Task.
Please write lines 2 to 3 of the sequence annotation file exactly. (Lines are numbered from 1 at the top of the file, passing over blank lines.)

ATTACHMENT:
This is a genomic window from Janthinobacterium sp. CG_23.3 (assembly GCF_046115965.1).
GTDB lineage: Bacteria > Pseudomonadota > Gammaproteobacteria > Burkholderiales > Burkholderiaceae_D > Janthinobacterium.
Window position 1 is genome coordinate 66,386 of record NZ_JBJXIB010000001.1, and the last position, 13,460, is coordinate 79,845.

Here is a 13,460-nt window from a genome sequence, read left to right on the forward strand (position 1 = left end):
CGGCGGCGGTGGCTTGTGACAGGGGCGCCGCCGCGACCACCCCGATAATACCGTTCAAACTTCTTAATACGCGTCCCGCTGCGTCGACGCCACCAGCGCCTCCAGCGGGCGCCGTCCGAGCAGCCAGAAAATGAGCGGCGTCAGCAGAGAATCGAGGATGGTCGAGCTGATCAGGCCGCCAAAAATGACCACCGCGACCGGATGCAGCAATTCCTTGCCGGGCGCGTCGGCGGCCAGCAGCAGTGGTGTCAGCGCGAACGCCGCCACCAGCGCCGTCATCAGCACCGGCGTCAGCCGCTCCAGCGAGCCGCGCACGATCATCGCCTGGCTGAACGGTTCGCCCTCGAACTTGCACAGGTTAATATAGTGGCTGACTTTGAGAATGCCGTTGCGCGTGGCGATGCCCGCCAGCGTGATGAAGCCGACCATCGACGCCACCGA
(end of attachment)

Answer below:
GTDB lineage: Bacteria > Pseudomonadota > Gammaproteobacteria > Burkholderiales > Burkholderiaceae_D > Janthinobacterium.
Window position 1 is genome coordinate 66,386 of record NZ_JBJXIB010000001.1, and the last position, 13,460, is coordinate 79,845.